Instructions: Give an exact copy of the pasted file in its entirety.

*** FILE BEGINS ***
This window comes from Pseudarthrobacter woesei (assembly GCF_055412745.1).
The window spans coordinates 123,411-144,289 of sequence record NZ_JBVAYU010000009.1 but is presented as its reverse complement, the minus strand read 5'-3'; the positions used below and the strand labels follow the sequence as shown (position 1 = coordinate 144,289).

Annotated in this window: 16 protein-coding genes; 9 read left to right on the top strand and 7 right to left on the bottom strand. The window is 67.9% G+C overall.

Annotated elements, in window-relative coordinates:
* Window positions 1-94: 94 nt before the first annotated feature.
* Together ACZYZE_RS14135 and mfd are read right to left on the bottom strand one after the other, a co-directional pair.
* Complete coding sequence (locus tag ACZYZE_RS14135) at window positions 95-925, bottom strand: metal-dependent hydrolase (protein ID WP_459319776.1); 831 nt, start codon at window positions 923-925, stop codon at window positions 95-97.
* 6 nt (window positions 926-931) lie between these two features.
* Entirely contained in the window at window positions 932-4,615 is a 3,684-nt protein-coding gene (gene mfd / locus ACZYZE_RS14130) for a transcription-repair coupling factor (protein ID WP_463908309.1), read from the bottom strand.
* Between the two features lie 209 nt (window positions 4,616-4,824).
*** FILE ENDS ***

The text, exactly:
This window comes from Pseudarthrobacter woesei (assembly GCF_055412745.1).
The window spans coordinates 123,411-144,289 of sequence record NZ_JBVAYU010000009.1 but is presented as its reverse complement, the minus strand read 5'-3'; the positions used below and the strand labels follow the sequence as shown (position 1 = coordinate 144,289).

Annotated in this window: 16 protein-coding genes; 9 read left to right on the top strand and 7 right to left on the bottom strand. The window is 67.9% G+C overall.

Annotated elements, in window-relative coordinates:
* Window positions 1-94: 94 nt before the first annotated feature.
* Together ACZYZE_RS14135 and mfd are read right to left on the bottom strand one after the other, a co-directional pair.
* Complete coding sequence (locus tag ACZYZE_RS14135) at window positions 95-925, bottom strand: metal-dependent hydrolase (protein ID WP_459319776.1); 831 nt, start codon at window positions 923-925, stop codon at window positions 95-97.
* 6 nt (window positions 926-931) lie between these two features.
* Entirely contained in the window at window positions 932-4,615 is a 3,684-nt protein-coding gene (gene mfd / locus ACZYZE_RS14130) for a transcription-repair coupling factor (protein ID WP_463908309.1), read from the bottom strand.
* Between the two features lie 209 nt (window positions 4,616-4,824).